“When he was about 3 years old, he started referring to the life of Maha Ram. He said that he was him, and, pointing to his birthmark, he said that he had been shot there”. He made a few other correct statements, and “he recognized some people and places familiar to Maha Ram”.
10. Sunita Khandelwal. Immediately after her birth “she was noticed to have a large birthmark on the right side of her head”. It was bleeding, “but her family applied talcum powder to it, and the bleeding stopped after 3 days”. At the age of about 2, she began to refer to a previous life in a town called Kota, the most significant detail being that she had fallen down “from a small height’, having been pushed by her cousin when she was 8 years old. “She pointed to the area of the birthmark on her head and said: ‘Look here, I have fallen’ ”. The family had no connections with Kota, but Sunita demanded to be taken there, even though “her family had no substantial clues for finding in Kota the family to which she was referring”. By the time they actually went, she had provided a few more details. They did manage to find one family which fitted the bill, their 8-year-old daughter Sakuntala having died after falling from a balcony. Her mother “found her unconscious with blood running out of one ear”, and she died a few hours later. There remained the question of whether this was the actual family, and Stevenson investigated as best he could whether there were other candidates. However, “after a careful appraisal of all the facts, (he) became convinced that Sakuntala was the correct child and that she alone had had a life and death with details that matched Sunita’s statements”.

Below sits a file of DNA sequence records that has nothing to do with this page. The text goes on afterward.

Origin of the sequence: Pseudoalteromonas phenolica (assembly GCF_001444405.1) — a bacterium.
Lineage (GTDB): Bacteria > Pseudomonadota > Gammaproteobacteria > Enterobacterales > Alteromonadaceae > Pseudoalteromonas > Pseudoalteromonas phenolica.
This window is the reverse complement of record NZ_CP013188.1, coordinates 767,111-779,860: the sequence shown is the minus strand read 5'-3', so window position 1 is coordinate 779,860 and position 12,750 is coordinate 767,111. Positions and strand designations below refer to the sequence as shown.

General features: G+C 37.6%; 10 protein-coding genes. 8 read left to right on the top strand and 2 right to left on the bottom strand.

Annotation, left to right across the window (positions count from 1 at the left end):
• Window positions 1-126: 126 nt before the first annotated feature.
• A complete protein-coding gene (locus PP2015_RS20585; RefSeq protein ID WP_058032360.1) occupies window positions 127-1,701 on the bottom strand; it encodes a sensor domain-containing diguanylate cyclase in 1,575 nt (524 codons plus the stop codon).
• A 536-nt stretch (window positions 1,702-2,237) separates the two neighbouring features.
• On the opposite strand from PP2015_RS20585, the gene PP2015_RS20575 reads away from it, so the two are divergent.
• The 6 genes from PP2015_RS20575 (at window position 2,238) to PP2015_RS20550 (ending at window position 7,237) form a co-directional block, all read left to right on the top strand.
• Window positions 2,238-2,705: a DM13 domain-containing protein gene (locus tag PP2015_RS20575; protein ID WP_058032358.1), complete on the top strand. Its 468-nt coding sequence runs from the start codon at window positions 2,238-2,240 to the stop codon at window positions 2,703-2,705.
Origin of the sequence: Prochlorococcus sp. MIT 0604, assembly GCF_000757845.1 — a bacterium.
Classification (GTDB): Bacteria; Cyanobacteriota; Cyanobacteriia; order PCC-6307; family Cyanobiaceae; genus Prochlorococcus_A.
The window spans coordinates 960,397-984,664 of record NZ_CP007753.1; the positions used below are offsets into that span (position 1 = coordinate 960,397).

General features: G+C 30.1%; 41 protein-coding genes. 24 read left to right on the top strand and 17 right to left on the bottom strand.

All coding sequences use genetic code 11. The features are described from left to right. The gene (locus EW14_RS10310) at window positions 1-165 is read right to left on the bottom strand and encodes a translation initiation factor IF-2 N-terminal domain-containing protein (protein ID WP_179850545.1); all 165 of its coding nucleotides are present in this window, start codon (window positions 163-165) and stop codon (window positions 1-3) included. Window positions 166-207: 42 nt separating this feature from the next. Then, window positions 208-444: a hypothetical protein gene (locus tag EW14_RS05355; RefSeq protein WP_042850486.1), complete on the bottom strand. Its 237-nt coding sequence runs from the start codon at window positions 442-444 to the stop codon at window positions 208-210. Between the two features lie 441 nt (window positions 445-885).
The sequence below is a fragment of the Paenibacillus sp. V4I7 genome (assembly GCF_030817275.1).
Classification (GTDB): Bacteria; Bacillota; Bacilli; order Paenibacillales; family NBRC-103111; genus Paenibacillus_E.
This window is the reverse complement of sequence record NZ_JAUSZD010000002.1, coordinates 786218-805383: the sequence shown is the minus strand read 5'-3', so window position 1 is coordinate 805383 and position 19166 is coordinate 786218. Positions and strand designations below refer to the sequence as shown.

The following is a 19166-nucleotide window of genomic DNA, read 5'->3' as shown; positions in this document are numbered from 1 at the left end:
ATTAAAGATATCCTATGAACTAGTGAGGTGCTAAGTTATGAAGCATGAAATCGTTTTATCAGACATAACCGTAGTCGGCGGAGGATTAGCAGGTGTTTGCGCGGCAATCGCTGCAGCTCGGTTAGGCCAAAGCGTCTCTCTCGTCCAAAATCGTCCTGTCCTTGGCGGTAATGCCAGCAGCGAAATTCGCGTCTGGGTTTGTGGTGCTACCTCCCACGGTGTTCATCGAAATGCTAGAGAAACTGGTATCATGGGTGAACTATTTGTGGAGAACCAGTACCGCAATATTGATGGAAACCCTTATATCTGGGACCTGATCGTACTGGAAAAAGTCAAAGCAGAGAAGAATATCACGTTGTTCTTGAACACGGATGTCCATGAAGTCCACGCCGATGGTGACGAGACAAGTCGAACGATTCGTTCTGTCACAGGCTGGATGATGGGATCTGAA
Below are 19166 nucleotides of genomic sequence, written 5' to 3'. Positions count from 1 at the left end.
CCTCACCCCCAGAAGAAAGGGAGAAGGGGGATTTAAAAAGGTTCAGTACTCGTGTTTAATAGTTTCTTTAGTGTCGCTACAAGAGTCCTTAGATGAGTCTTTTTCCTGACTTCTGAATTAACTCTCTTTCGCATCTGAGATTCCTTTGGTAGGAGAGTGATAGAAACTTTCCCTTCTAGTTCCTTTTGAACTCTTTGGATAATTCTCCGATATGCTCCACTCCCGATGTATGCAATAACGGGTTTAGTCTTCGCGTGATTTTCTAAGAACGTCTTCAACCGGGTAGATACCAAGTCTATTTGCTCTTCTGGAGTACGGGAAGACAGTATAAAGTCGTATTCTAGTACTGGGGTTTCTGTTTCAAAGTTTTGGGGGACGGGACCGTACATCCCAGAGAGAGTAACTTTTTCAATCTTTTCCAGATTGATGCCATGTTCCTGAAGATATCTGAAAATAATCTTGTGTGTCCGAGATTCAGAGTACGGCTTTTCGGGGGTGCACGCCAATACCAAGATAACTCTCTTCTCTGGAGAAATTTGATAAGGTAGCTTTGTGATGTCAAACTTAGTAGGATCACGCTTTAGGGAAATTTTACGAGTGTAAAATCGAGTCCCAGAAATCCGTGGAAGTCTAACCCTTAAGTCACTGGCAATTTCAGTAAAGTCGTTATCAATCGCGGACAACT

11. Dellâl Beyaz. “At her birth she was found to have a substantial birthmark at the top of her head, and it oozed for some days after her birth”. She “gave the first indications of having memories of a previous life when her mother overheard her talking to herself. She seemed to be calling to someone for help. Gradually she communicated details about the life of a woman who, hanging out clothes to dry on the roof of a house, stepped back, and fell through a hole in the roof”. Her “statements would have gone unverified longer than they did if a man from Odabaşi (the relevant village)… had not happened to hear about them” when in the neighbourhood. Her statements “seemed to fit closely the life and death of a woman called Zehide Köse, who had lived and died in Odabaşi”. “Zehide had been doing just what Dellâl had said” (details given). “She died the following day from injuries to her skull and brain”. Stevenson examined the hospital record which confirmed the cause of death, but made no mention of any damage that might have corresponded to the birthmark. He thinks that “this could easily have been overlooked beneath Zehide’s hair”. He also examined the birthmark, which “resembled the scar of a healed wound”.